I can’t really come up with any complaints about the performances in this movie.  They were all really good.  Not super fantastic, but really good.  Sam Shepard seemed to be perfectly cast as the older, grizzled Butch Cassidy.  He was a pretty good badass.  Eduardo Noriega was sometimes a little annoying, but he should have been as the antagonist of the movie.  And that’s basically the entirety of the cast.  Everyone else was fine, but I don’t have more to say.

Blackthorn’s a pretty good movie for a slower-paced Western, but that wasn’t really what I was in the mood for at the moment.  The story was good, but slow and boring in parts, with flashbacks that seemed unnecessary.  The look of the movie, as well as all of the performances, are very enjoyable.  Though it doesn’t apply to me, if you were a big fan of Butch Cassidy and the Sundance Kid, you’ll probably really enjoy seeing what (allegedly) happened after it.  If you’re like me and know nothing of Butch Cassidy, but enjoy a good Western, you’ll probably think the movie is fine.  It’s available on Netflix streaming if you want to roll the dice.  Blackthorn gets “I wonder how this movie did at Sundance” out of “You don’t get any richer than that.”

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Underworld: Awakening (2012)


My Heart is Not Cold.  It’s Broken

It’s taken us a long time to get to this point.  At the time of the writing of this review, it’s been almost a week since I saw today’s movie.  I had prepared for my vacation by readying a week of reviews for you, my audience.  While on my vacation, I saw two movies in the theaters.  Today’s movie, to me, required that I review three movies before this one could come out.  And now I’m beginning to wonder if I’ll remember this movie well enough to write a review about it.  Well, I took a great deal of notes during the movie, so we’ll find out.  And, now that we’re all caught up with the story of these movies, and all caught up with the story of me reviewing this movie, I present to you my review of Underworld: Awakening, written by Allison Burnett and Kevin Grevioux, directed by Mans Marlind and Bjorn Stein, and (back in beautiful, skintight glory) Kate Beckinsale, as well as India Eisley, Stephen Rea, Theo James, Michael Ealy, Charles Dance, Kris Holden-Ried, and Sandrine Holt.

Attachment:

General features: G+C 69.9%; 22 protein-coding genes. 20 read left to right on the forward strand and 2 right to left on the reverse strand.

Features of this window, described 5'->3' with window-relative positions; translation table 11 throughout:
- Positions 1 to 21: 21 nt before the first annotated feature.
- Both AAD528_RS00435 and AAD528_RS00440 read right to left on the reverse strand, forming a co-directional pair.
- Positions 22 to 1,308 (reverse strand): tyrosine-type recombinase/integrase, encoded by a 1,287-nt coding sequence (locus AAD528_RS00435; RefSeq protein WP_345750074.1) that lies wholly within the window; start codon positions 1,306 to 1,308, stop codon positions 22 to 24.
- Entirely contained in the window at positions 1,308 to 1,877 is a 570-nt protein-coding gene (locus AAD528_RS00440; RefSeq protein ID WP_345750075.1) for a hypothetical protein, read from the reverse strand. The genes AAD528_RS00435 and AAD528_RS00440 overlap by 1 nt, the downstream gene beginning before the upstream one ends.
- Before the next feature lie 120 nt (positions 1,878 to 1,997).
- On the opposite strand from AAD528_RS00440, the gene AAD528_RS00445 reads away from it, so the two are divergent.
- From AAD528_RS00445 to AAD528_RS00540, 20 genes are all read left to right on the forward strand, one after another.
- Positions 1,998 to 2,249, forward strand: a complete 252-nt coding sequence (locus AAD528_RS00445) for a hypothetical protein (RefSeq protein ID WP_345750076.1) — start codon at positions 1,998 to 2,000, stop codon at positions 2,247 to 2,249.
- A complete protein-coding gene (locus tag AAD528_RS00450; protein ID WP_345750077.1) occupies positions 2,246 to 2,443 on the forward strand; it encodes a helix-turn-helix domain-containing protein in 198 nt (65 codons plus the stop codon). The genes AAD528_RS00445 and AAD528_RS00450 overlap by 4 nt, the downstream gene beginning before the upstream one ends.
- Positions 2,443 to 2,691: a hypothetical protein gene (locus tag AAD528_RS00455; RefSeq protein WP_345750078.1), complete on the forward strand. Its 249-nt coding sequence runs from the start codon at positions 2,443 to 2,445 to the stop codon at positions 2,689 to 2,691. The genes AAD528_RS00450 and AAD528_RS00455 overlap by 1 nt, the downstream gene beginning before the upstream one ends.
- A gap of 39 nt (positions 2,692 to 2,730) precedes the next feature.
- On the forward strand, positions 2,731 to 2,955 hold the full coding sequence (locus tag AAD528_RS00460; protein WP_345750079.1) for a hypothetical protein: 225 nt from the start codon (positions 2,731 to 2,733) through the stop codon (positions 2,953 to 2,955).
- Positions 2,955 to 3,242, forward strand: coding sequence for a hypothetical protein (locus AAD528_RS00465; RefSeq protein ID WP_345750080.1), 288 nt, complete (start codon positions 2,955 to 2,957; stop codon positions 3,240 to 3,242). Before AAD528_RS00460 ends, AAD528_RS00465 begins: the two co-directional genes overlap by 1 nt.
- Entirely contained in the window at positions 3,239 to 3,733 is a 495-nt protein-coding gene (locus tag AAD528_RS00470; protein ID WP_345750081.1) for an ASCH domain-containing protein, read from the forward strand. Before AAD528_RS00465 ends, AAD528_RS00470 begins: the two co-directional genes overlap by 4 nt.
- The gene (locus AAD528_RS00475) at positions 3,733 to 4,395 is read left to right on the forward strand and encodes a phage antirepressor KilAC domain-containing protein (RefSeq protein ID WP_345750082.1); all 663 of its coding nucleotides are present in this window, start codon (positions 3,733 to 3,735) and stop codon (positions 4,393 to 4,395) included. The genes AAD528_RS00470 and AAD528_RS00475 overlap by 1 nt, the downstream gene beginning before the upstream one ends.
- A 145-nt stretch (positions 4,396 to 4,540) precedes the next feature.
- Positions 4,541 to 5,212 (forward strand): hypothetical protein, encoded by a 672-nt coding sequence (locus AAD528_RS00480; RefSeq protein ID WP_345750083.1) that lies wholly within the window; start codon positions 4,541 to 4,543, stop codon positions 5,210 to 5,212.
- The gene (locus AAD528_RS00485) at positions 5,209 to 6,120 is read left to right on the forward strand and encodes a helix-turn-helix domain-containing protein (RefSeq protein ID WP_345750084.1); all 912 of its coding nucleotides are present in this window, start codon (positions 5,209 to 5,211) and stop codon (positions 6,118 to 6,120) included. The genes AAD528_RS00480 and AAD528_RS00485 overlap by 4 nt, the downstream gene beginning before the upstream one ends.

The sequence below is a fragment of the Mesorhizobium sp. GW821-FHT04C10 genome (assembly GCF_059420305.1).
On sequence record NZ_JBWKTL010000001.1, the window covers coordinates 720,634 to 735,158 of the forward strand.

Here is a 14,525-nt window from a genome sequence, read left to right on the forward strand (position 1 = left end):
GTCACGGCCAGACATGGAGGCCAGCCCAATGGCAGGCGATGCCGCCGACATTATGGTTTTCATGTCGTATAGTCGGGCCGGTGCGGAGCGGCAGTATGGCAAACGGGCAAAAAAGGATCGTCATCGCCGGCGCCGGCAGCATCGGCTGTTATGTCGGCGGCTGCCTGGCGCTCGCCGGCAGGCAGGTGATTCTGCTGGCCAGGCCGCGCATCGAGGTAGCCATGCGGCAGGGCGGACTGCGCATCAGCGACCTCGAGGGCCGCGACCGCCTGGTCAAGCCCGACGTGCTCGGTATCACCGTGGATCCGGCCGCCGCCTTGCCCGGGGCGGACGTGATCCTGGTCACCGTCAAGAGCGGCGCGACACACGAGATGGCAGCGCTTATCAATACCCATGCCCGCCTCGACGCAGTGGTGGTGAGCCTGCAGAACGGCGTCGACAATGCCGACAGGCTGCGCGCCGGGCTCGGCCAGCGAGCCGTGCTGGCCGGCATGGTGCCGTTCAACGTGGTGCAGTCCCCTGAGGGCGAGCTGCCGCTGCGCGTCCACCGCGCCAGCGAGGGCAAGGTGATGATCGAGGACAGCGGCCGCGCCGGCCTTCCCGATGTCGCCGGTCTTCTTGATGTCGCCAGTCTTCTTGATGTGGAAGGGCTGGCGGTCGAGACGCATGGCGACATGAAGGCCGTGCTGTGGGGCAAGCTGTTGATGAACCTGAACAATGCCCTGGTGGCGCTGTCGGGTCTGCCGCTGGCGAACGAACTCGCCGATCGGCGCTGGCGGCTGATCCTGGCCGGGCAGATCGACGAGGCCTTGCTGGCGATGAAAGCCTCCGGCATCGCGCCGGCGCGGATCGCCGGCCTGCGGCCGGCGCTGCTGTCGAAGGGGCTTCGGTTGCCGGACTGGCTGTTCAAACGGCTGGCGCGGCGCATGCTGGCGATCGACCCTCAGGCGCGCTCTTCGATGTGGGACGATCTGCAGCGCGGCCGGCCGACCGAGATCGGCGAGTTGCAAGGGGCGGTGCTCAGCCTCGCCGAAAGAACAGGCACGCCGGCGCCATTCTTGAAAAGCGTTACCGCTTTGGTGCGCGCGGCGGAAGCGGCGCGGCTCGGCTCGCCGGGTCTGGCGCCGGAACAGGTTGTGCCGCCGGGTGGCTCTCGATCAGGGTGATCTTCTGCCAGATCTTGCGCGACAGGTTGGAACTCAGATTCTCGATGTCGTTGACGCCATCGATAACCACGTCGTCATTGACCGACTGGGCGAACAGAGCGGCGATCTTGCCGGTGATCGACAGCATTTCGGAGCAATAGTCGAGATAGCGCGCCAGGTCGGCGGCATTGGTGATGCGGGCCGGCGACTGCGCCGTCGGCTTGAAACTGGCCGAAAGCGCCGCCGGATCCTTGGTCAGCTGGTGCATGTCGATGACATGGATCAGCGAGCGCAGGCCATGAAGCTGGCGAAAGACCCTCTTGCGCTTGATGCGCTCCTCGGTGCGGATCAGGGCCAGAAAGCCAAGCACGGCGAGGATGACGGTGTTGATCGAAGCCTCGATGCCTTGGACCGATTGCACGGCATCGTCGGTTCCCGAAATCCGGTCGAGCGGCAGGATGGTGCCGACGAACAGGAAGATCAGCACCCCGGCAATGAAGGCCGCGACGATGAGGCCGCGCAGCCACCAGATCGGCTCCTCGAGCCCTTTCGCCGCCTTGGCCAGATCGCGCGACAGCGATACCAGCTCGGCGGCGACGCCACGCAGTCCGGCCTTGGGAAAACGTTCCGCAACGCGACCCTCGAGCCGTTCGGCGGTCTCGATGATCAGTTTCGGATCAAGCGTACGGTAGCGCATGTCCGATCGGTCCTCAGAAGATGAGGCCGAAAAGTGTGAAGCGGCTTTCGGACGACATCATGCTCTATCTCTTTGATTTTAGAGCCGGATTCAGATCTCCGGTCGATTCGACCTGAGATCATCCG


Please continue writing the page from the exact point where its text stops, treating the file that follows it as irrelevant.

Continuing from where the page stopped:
Six months after the events of Underworld: Evolution, humans have decided that they are not getting enough action in this vampire/werewolf war, so they start killing both of them.  Selene (Kate Beckinsale) decides that she does not enjoy being killed that much, so she takes her boyfriend/hybrid Michael Corvin (Scott Speedman?) to get the Hell out of Dodge.  The humans have other ideas.  They attack them at the docks and both are seemingly killed.  Instead of being dead, they wanted to make a movie longer than 5 minutes.  Something called “Subject 2” releases Selene from a cryo-prison, but does not stick around long enough to show her how to use the three seashells.  Following her natural curiosity, Selene eventually finds out that Subject 2 is a hybrid, much like Michael, and is also a little girl, much like Michael.  This little girl, Eve (India Eisley), is apparently, and inexplicably, the child of Selene and Michael.  Also, the scientists that were holding them want them back, so they have that to worry about too.